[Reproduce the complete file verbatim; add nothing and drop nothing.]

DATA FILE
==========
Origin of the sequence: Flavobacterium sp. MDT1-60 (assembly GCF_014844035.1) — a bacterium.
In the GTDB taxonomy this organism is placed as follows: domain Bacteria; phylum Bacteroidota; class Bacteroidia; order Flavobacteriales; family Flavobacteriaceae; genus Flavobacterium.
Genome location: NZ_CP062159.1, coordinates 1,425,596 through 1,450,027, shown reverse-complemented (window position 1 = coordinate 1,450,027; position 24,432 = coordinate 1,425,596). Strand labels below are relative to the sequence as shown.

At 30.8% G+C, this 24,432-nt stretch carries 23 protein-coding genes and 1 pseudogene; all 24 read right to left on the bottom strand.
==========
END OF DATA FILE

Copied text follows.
Origin of the sequence: Flavobacterium sp. MDT1-60 (assembly GCF_014844035.1) — a bacterium.
In the GTDB taxonomy this organism is placed as follows: domain Bacteria; phylum Bacteroidota; class Bacteroidia; order Flavobacteriales; family Flavobacteriaceae; genus Flavobacterium.
Genome location: NZ_CP062159.1, coordinates 1,425,596 through 1,450,027, shown reverse-complemented (window position 1 = coordinate 1,450,027; position 24,432 = coordinate 1,425,596). Strand labels below are relative to the sequence as shown.

At 30.8% G+C, this 24,432-nt stretch carries 23 protein-coding genes and 1 pseudogene; all 24 read right to left on the bottom strand.